WALTHAM, Mass. — It took him about a week to get over the sadness and disbelief after being traded by the only franchise he had played for in his first 31 / 2 seasons in the NBA. Jeff Green didn’t have much time to wallow after the Oklahoma City Thunder dealt him to the Boston Celtics at the trade deadline, because the task put before him — to back up two potential Hall of Famers in Paul Pierce and Ray Allen and help the league’s most storied organization claim an 18th NBA championship — was daunting enough.
In the nearly two months since Green donned green, the former Georgetown star has had to adjust to being a backup after being a starter, to playing small forward after being used primarily at power forward, and to being a defensive specialist after being an occasional offensive threat.
“Those are big adjustments in a short period of time, on a team that’s trying to win a title,” Celtics Coach Doc Rivers said on Friday. “We’re asking a lot. We knew that. And he’s doing his best.”
Green has overcome his initial confusion with the changes, and no longer feels overwhelmed, but he is still trying to find his way.
“It’s been a whirlwind. Especially the beginning, coming to Boston, going to a new team, first time getting traded, going to a high-profile team, a lot of expectations. It was tough,” Green said as the Celtics prepared to host the Miami Heat in Game 3 of their Eastern Conference semifinal series on Saturday at TD Garden. “When you’re in a situation like I was in, you don’t think stuff like that can happen. You look past it, like, ‘That could never be me, I could never be in that position.’ And when it happened, I was kind of shocked. It was tough, the first couple of days, to get over it. But eventually, I did.”
When his season began in Oklahoma City, Green said the team had aspirations to make significant progress after losing a tough, six-game, first-round series against the Los Angeles Lakers. But when he arrived in Boston — where the Celtics have won a championship and reached the NBA Finals twice in the past three seasons — he knew right away that the goals are “much higher. It’s different, coming from a situation where the goal is to make it out to the playoffs, get out of the first round. Here it’s a championship or it’s a fail.”
The Celtics trail 2-0 in the best-of-seven series, and if they fail to defeat the Heat, or at least return to the NBA Finals, President of Basketball Operations Danny Ainge’s decision to swap the hugely popular Kendrick Perkins to get Green will receive more negative scrutiny than it already has. Green was easily the most skilled player acquired in the deal, but Perkins brought a physical presence, a constant scowl and an edge that made him well-liked within the locker room and a fan favorite.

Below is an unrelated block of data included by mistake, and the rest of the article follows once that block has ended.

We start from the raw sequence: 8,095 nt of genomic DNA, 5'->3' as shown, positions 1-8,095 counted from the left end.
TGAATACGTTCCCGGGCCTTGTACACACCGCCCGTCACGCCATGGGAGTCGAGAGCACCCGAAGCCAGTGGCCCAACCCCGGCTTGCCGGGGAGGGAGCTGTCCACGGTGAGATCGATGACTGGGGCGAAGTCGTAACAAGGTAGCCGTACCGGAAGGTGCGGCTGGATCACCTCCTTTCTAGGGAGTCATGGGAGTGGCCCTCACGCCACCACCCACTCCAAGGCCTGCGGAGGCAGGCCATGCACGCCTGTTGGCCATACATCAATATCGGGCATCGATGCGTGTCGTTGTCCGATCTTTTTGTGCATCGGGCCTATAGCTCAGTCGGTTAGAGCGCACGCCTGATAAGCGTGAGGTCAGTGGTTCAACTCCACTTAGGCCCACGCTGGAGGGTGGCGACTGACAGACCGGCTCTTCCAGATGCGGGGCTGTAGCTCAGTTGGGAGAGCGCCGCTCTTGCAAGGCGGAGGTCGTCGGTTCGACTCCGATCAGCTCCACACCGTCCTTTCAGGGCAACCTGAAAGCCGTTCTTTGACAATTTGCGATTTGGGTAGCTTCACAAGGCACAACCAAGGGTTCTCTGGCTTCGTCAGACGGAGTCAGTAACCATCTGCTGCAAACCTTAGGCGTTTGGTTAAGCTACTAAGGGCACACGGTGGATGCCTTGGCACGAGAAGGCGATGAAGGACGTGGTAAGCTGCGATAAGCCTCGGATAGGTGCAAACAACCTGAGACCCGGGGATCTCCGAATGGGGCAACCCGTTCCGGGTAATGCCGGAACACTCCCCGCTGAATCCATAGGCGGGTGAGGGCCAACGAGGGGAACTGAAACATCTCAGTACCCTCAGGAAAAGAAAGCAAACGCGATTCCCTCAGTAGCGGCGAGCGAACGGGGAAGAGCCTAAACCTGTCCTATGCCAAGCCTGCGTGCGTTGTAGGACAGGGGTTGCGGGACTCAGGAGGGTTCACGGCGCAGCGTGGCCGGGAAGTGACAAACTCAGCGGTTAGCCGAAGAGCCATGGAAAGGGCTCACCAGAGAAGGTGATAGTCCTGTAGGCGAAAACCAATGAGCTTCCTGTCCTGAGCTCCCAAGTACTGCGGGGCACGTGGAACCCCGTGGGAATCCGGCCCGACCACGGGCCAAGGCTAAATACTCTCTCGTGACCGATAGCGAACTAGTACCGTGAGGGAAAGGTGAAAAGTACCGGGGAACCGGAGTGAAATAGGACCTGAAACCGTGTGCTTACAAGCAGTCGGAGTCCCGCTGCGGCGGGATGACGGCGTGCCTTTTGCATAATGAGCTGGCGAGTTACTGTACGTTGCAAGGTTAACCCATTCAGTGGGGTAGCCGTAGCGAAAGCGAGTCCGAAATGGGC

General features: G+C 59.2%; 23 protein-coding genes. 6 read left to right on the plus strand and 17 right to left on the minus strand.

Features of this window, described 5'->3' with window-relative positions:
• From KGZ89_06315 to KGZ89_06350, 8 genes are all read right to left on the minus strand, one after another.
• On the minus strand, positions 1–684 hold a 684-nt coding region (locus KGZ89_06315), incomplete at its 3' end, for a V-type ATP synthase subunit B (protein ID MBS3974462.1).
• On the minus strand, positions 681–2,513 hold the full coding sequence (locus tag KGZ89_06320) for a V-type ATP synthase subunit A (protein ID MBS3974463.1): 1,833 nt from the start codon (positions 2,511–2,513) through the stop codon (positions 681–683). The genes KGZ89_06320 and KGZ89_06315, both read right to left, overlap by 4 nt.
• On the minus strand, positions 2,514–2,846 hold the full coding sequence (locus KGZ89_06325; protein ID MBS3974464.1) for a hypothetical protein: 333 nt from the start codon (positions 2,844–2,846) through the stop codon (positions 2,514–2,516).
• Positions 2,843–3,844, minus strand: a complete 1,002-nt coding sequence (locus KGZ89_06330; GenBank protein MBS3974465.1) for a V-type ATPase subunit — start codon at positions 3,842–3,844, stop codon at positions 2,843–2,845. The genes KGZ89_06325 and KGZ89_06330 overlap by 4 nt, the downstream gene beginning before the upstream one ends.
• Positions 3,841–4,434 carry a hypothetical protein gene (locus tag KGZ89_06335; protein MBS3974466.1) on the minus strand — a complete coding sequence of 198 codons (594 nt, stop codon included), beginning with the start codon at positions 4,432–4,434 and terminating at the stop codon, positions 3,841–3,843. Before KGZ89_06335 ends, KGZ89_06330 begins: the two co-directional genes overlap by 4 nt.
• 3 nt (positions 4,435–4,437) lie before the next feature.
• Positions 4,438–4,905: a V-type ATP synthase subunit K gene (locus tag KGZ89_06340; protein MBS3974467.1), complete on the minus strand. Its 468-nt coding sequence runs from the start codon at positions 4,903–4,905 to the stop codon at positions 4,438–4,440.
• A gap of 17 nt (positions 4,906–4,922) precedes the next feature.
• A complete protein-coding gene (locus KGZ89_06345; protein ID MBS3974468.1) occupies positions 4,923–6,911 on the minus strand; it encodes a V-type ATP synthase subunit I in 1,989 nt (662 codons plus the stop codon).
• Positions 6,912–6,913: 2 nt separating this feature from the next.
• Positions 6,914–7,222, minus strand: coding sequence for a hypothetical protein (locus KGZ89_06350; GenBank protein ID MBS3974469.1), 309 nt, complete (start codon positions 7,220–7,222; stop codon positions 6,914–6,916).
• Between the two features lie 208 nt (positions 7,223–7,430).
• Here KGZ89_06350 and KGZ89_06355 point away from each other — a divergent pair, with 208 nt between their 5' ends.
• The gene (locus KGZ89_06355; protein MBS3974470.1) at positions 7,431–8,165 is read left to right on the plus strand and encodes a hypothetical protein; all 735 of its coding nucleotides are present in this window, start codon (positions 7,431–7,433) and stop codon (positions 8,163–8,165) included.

“I look at it like it wasn’t no pressure,” Green said. “I was dealt for a player who was yes, a centerpiece of this team, but we’re not the same position. So it’s not a lot of pressure for me to fill in what he did for this team. My thing was to come in and do what I could do. Not try to replace what Perk did.”
Ainge brought in the 6-foot-9 Green with the hope that he could give Rivers some versatile lineups and spare wearing down Pierce by forcing him to expend so much energy defending elite perimeter players. Green found himself defending Amare Stoudemire, Carmelo Anthony and even Chauncey Billups in the Celtics’ first-round sweep of the New York Knicks. He has been matched up primarily against Heat all-star LeBron James and admitted, “there’s no one guy in this league who has the keys to success of guarding LeBron.
“It’s a great opportunity for myself, for a lot of people to see what I can do,” Green said of playing for a higher-profile team. “It’s been tough at times, because you get used to playing so many minutes and you have to develop a certain mentality coming off the bench. It’s very difficult. I’m just trying to find my niche here. It’s been tough, but it’s been coming along.”
Green rejected a contract extension from the Thunder last summer, which likely prompted his trade, and will be a restricted free agent this offseason. His family and friends were excited that the trade with Boston brought him closer to home, but Green chuckled when asked if he could see himself eventually playing for his hometown Wizards.
“I could see myself playing anywhere,” said Green, who won a state title at Northwestern in Hyattsville. “I love playing basketball. D.C. is a great city, a great environment. They have a great team, new ownership, heading in the right direction and if the chance comes to be there, I’d love to be home. But right now I’m here in Boston, trying to make the best of the opportunities I have here.
“Everybody wants to win a championship and for me to be in the position I’m in, I have a great chance, with the guys who have been here and already won one, they know what it takes,” Green said. “I’m just riding with them and trying to do the best I can to help them get to that situation. It’s been fun, I’m enjoying the ride.”